Cutting the Financial Umbilical Cord
Still tied to your parents' purse strings? Learn how to take control of your finances with confidence.
You have your own apartment. Your own paycheck. You may even have your own spouse and children. So why do your parents still prepare your taxes, balance your checkbook or manage your investments?
Isn't it about time you grew up?
It's certainly not uncommon for your parents to handle some aspect of your finances. My dad, for example, handled my brother's investments until he was 28 -- and mine until I was 24 (and I had been working at Kiplinger's for three years and certainly knew how to do it). I have friends whose parents are paying their credit-card or mortgage bills. And who doesn't know someone who has returned home to live with Mom and Dad -- or hasn't done it himself?
So what's the problem? Having someone you trust handle your money for no charge seems like the ultimate in convenience and comfort. I'll admit that the arrangement is particularly helpful when you're starting out and you're trying to juggle new responsibilities. But eventually, you've got to cut the cord and learn to manage your money on your own.
For starters, Mom and Dad aren't going to be around forever. Second, you may reach a point in your life when you don't want your parents to know the intricate details of your finances. Third, you'll want to teach your own kids how to be financially successful someday, so you better know how. And last, but certainly not least, it's a matter of self-respect and pride. I, for one, feel great confidence in knowing I make the decisions for my finances and my future.
The bottom line: Whoever controls your money controls your life.
How to declare your independence
The desire for parents to help their kids is nothing new, as is the desire for kids to let them. Just don't let it get in the way of you learning to succeed financially on your own. Cutting the cord can be a scary prospect. But here are four steps for a successful transition:
1. Start small. You've got to crawl before you can walk. So it may be best not to cut the financial cord all at once -- just one snip at a time. If your parents are involved in several aspects of your financial life, assume responsibility for one at a time, making an effort to do each task right.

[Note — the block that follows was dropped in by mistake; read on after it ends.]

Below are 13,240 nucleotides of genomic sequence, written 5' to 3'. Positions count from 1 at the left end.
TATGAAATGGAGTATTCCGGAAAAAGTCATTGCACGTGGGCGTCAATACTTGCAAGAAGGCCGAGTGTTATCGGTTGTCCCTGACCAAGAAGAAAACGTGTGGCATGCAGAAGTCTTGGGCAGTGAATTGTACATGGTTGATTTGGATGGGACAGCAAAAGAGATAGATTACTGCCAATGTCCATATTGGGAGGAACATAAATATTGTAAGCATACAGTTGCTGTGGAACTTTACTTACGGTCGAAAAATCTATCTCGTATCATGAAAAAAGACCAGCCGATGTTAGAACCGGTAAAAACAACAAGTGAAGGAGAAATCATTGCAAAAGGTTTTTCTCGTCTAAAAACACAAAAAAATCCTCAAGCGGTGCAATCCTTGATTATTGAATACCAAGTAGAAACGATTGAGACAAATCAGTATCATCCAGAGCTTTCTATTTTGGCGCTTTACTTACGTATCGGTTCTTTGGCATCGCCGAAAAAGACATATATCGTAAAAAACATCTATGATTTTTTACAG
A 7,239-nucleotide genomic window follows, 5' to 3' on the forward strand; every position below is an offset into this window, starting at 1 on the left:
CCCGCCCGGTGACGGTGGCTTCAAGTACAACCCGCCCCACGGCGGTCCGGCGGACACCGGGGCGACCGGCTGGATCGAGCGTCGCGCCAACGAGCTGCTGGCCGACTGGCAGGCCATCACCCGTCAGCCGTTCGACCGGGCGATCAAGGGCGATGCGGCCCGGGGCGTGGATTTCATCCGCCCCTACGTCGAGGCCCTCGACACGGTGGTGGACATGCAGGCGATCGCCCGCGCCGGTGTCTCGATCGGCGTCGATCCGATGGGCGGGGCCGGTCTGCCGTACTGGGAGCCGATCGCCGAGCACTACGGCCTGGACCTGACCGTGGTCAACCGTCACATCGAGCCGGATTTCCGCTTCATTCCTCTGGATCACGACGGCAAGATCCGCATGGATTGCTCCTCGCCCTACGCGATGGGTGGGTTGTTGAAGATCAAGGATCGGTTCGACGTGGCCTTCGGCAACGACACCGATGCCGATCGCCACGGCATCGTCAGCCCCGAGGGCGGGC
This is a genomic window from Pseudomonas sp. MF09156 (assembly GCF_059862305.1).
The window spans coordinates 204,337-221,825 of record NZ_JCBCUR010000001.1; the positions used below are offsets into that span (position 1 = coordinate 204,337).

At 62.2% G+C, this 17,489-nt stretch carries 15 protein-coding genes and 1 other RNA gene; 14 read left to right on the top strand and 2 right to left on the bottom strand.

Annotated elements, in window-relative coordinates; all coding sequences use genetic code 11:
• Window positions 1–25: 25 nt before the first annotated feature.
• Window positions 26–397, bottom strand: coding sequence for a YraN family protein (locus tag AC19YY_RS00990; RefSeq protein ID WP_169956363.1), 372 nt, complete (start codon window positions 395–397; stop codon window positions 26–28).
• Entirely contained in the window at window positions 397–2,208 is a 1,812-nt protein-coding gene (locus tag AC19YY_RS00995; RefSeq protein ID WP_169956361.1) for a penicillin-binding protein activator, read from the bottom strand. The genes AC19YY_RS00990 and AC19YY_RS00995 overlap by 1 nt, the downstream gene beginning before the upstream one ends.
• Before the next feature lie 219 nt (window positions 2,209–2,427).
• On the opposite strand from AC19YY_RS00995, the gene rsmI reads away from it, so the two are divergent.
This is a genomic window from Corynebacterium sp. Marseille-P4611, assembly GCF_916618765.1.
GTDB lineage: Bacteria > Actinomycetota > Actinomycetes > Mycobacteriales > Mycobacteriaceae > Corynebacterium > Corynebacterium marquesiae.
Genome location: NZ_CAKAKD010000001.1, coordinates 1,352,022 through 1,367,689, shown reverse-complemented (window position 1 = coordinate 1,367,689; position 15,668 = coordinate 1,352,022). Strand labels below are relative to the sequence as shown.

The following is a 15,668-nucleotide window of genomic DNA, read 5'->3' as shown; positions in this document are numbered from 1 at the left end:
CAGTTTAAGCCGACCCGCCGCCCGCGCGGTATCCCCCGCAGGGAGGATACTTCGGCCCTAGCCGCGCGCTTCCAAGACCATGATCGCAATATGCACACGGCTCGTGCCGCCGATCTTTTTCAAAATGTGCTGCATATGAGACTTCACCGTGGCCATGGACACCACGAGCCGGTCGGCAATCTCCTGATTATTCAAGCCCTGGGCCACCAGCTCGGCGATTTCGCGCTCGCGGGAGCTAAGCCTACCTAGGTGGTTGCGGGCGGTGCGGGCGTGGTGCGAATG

For example, focus this month on putting an end to your shameless mooching. You know, every time you stop by the house, you raid the pantry and filch a few cans of chili and a tube of toothpaste, and then you help yourself to the quarters in the loose-change dish. You're not a starving college student any more. You're a successful young adult for heaven's sake. Buy your own chili!
Once you've taken on one task, take on another, then another. For example, learn to balance your own checkbook (snip!). Once you get the hang of that, shop around for your own car insurance (snip!). Then learn how to invest (snip!). Then tackle your own taxes (snip, snip!). Your transition won't be as scary if you ease your way into financial independence.
2. Establish boundaries. What financial intercession is okay and what isn't? Talk with your parents to draw the line for both parties. For example, is it okay for you to ask your parents for a loan? Is it okay for them to pay for your plane ticket home for Thanksgiving?
This can often be more difficult for well-meaning parents than for you. For example, my dad and my father-in-law still try to pay for things for me, despite the fact I've been financially independent for years: I've had a job since I was 15, I paid my own way through college, I've been filing my own taxes since I was 19, and I'm married with two kids. Personally, I don't have a problem with them picking up the check at dinner now and then. But when one of them offers to pay for my groceries just because we happened to swing by the store together, it drives me batty. You'll need to talk with your parents about how to draw the line between generosity and independence.
3. Stay in the loop. If both parties decide it's really best to keep your parents in charge of some aspect of your finances for now, take an active interest in it anyway. For example, say your Mom's an accountant and you're both okay with her preparing your taxes each year. No big deal. Just make a point to sit down with her and learn about what she's doing so that, if and when the day comes you have to do it yourself, you'll have a clue. Or if you really want Dad to manage your investments, make sure you're involved in the decision-making. Don't just hand over the reins and walk away.
This shouldn't be a long-term arrangement, though. You will want to phase out your parents' involvement eventually. After all, there may come a day when your mom or dad will be unable to file their own taxes or handle their own investments, so it's in everyone's interest that you know what you're doing.
4. Solicit your parents' advice. If your parents know what they're talking about, there is nothing wrong with continuing to ask for their input. They have a lifetime of wisdom or perhaps professional expertise that you'd be crazy to ignore. But in the end, it's up to you to make the final decisions about your money and your future.
Erin Burt's Starting Out column is designed to help you cut the financial cord with confidence. Check out the archives for more insight and information on managing your money in young adulthood.